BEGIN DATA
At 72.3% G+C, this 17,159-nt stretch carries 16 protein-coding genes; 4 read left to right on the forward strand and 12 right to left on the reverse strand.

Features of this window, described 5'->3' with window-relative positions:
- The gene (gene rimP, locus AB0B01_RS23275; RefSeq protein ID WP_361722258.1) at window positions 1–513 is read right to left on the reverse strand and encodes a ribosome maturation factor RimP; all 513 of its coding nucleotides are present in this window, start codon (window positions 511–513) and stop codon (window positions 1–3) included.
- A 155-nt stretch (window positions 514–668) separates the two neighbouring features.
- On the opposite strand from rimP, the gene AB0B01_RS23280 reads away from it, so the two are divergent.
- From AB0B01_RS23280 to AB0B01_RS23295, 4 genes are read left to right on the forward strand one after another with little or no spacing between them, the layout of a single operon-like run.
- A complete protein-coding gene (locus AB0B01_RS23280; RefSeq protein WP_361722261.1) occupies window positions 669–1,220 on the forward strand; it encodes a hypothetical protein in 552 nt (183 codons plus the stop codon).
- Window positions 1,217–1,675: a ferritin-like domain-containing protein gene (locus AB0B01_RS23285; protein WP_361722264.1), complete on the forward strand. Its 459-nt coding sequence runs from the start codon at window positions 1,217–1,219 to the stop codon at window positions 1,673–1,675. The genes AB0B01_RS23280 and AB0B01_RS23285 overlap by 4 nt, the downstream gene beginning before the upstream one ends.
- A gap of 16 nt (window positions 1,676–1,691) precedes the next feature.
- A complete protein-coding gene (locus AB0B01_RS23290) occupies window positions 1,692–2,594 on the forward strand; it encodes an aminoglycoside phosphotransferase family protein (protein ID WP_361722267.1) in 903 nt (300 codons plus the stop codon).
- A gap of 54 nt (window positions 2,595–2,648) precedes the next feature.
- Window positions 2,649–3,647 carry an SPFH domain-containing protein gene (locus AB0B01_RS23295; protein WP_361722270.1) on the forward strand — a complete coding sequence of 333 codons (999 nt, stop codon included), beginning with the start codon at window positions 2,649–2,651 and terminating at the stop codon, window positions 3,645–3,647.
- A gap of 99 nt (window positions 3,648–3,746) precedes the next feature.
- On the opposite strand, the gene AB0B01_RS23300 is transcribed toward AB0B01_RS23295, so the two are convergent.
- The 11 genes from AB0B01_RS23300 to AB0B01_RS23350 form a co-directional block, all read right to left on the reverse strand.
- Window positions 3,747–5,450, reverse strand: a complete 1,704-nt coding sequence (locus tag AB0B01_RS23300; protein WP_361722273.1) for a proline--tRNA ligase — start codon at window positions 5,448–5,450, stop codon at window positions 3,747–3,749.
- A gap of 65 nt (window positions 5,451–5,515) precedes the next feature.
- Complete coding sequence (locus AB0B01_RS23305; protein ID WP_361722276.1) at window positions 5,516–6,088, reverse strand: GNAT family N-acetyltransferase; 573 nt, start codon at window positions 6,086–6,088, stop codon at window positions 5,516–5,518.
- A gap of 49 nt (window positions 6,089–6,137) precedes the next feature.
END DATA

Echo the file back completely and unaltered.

At 72.3% G+C, this 17,159-nt stretch carries 16 protein-coding genes; 4 read left to right on the forward strand and 12 right to left on the reverse strand.

Features of this window, described 5'->3' with window-relative positions:
- The gene (gene rimP, locus AB0B01_RS23275; RefSeq protein ID WP_361722258.1) at window positions 1–513 is read right to left on the reverse strand and encodes a ribosome maturation factor RimP; all 513 of its coding nucleotides are present in this window, start codon (window positions 511–513) and stop codon (window positions 1–3) included.
- A 155-nt stretch (window positions 514–668) separates the two neighbouring features.
- On the opposite strand from rimP, the gene AB0B01_RS23280 reads away from it, so the two are divergent.
- From AB0B01_RS23280 to AB0B01_RS23295, 4 genes are read left to right on the forward strand one after another with little or no spacing between them, the layout of a single operon-like run.
- A complete protein-coding gene (locus AB0B01_RS23280; RefSeq protein WP_361722261.1) occupies window positions 669–1,220 on the forward strand; it encodes a hypothetical protein in 552 nt (183 codons plus the stop codon).
- Window positions 1,217–1,675: a ferritin-like domain-containing protein gene (locus AB0B01_RS23285; protein WP_361722264.1), complete on the forward strand. Its 459-nt coding sequence runs from the start codon at window positions 1,217–1,219 to the stop codon at window positions 1,673–1,675. The genes AB0B01_RS23280 and AB0B01_RS23285 overlap by 4 nt, the downstream gene beginning before the upstream one ends.
- A gap of 16 nt (window positions 1,676–1,691) precedes the next feature.
- A complete protein-coding gene (locus AB0B01_RS23290) occupies window positions 1,692–2,594 on the forward strand; it encodes an aminoglycoside phosphotransferase family protein (protein ID WP_361722267.1) in 903 nt (300 codons plus the stop codon).
- A gap of 54 nt (window positions 2,595–2,648) precedes the next feature.
- Window positions 2,649–3,647 carry an SPFH domain-containing protein gene (locus AB0B01_RS23295; protein WP_361722270.1) on the forward strand — a complete coding sequence of 333 codons (999 nt, stop codon included), beginning with the start codon at window positions 2,649–2,651 and terminating at the stop codon, window positions 3,645–3,647.
- A gap of 99 nt (window positions 3,648–3,746) precedes the next feature.
- On the opposite strand, the gene AB0B01_RS23300 is transcribed toward AB0B01_RS23295, so the two are convergent.
- The 11 genes from AB0B01_RS23300 to AB0B01_RS23350 form a co-directional block, all read right to left on the reverse strand.
- Window positions 3,747–5,450, reverse strand: a complete 1,704-nt coding sequence (locus tag AB0B01_RS23300; protein WP_361722273.1) for a proline--tRNA ligase — start codon at window positions 5,448–5,450, stop codon at window positions 3,747–3,749.
- A gap of 65 nt (window positions 5,451–5,515) precedes the next feature.
- Complete coding sequence (locus AB0B01_RS23305; protein ID WP_361722276.1) at window positions 5,516–6,088, reverse strand: GNAT family N-acetyltransferase; 573 nt, start codon at window positions 6,086–6,088, stop codon at window positions 5,516–5,518.
- A gap of 49 nt (window positions 6,089–6,137) precedes the next feature.